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Oath Keepers Jury Trial Begins In Sedition Case Over Jan. 6 Riot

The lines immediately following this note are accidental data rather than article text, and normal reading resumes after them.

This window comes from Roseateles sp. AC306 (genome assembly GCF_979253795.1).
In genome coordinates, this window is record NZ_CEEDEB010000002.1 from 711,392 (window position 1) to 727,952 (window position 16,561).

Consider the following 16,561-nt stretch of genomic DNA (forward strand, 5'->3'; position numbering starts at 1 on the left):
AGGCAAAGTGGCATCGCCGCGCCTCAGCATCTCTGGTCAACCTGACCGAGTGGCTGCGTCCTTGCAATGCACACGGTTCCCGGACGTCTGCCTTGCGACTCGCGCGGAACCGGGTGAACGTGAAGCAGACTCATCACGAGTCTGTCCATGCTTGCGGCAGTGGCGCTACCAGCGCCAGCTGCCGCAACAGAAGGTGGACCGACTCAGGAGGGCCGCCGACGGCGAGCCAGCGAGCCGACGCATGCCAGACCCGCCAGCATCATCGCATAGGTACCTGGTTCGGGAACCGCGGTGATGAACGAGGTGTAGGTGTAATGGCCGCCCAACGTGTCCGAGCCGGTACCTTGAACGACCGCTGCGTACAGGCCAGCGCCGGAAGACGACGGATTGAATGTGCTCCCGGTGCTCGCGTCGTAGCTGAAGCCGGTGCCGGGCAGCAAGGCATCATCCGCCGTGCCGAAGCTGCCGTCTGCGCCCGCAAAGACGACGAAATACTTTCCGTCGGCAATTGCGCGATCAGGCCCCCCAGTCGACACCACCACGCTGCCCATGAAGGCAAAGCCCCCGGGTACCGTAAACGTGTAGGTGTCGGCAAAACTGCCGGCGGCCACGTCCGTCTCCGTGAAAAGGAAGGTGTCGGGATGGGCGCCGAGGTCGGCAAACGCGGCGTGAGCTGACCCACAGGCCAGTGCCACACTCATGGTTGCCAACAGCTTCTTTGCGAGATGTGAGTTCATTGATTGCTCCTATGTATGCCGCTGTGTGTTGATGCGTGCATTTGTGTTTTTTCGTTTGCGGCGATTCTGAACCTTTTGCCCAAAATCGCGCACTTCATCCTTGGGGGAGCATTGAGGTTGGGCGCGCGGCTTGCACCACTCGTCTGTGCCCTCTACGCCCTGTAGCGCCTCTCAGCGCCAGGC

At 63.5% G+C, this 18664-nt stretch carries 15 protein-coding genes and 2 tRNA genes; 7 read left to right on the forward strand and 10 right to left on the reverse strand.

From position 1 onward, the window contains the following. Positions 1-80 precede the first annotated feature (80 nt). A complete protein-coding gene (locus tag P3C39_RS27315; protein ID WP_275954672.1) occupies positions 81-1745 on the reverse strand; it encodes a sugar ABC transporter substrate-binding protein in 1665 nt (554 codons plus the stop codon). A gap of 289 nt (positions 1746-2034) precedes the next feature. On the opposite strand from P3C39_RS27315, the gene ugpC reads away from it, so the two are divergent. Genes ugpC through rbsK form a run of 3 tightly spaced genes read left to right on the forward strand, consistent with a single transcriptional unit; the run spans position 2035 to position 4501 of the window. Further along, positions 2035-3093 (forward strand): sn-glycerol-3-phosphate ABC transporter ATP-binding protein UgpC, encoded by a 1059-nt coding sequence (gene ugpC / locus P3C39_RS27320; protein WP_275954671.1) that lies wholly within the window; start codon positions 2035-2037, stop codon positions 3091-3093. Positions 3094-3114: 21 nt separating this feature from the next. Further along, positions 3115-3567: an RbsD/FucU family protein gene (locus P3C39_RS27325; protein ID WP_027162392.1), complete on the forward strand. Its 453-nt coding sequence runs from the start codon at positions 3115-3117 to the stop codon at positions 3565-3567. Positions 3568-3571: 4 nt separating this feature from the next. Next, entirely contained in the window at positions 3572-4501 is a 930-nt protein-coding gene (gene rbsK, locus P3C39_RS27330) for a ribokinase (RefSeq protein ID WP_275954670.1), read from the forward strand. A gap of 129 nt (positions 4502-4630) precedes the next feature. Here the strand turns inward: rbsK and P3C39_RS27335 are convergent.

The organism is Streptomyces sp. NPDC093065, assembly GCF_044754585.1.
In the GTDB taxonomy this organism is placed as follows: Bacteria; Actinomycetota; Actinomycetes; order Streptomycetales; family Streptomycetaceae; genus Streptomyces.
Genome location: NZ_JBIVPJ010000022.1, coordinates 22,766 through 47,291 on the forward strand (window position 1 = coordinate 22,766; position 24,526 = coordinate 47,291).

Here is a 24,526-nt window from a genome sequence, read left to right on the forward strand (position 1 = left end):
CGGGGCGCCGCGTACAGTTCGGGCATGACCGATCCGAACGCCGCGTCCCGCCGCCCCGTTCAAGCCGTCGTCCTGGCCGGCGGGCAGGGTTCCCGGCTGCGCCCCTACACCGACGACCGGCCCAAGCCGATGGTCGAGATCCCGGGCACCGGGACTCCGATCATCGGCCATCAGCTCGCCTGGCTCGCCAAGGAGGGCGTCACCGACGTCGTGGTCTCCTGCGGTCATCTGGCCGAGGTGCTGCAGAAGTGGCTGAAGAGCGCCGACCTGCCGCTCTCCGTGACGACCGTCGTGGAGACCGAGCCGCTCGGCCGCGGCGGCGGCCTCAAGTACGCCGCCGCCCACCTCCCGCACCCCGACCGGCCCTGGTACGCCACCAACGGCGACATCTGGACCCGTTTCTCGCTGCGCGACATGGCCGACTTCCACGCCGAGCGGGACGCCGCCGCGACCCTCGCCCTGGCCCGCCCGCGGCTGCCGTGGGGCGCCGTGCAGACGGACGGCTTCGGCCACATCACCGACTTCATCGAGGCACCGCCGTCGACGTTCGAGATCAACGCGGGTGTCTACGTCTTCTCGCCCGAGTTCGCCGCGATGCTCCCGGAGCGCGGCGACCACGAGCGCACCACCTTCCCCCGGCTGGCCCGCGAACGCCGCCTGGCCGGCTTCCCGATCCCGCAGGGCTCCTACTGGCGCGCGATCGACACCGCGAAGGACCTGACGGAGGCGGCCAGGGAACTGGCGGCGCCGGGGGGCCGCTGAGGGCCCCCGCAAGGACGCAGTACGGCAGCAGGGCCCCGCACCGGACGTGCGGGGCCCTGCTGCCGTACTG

A jury trial begins this week for five members of the far-right group Oath Keepers militia, including its founder Stewart Rhodes, in a test for prosecutors to hold those accountable for the Jan. 6, 2021, attack on the U.S. Capitol. Rhodes will go to trial in Washington, D.C., along with four Oath Keepers associates on charges including seditious conspiracy, the most serious crime leveled by the Justice Department involving the Capitol breach, the Wall Street Journal reports. The trial before U.S. District Judge Amit Mehta could last more than a month. Rhodes and co-defendants, Kelly Meggs, Jessica Watkins, Kenneth Harrelson and Thomas Caldwell are accused of plotting to block Congress from certifying President Biden’s election victory. According to prosecutors, members of the Oath Keepers entered the Capitol as a team in “stack formation,” a single-file military tactic, and some of them clashed with law enforcement. Rhodes didn’t enter the Capitol that day but was seen in video footage huddling with other members outside after the riot. The defendants have said they used bombastic language but didn’t have a real plan for any violence. Instead, they asserted that they went to Washington to help with security and logistics for a President Trump rally before the rioting. The defense also hinges on the Insurrection Act, an 1807 law that allows a president to deploy troops inside the country. Days before Jan. 6, some of Trump’s allies urged him to invoke that law and unleash the military to help keep him in office. The defendants have said that they brought gear and weapons because they believed Trump would invoke the Insurrection Act. For that reason, they lacked the required criminal intent for seditious conspiracy. “What the Government contends was a conspiracy to oppose United States laws was actually lobbying and preparation for the President to utilize a United States law to take lawful action,” Rhodes lawyers Phillip Linder and James Bright argued in a court filing. Prosecutors have said that the defendants are using the Insurrection Act as legal cover. To win a conviction, jurors must be convinced that “the object of the conspiracy was agreed upon and not simply bravado discussed colloquially,” said Jay Town, a former U.S. Attorney In Alabama. The group, founded by Rhodes in 2009, has sought recruits with military or law-enforcement backgrounds. It says its members are loyal to the U.S. Constitution rather than to any government leader.

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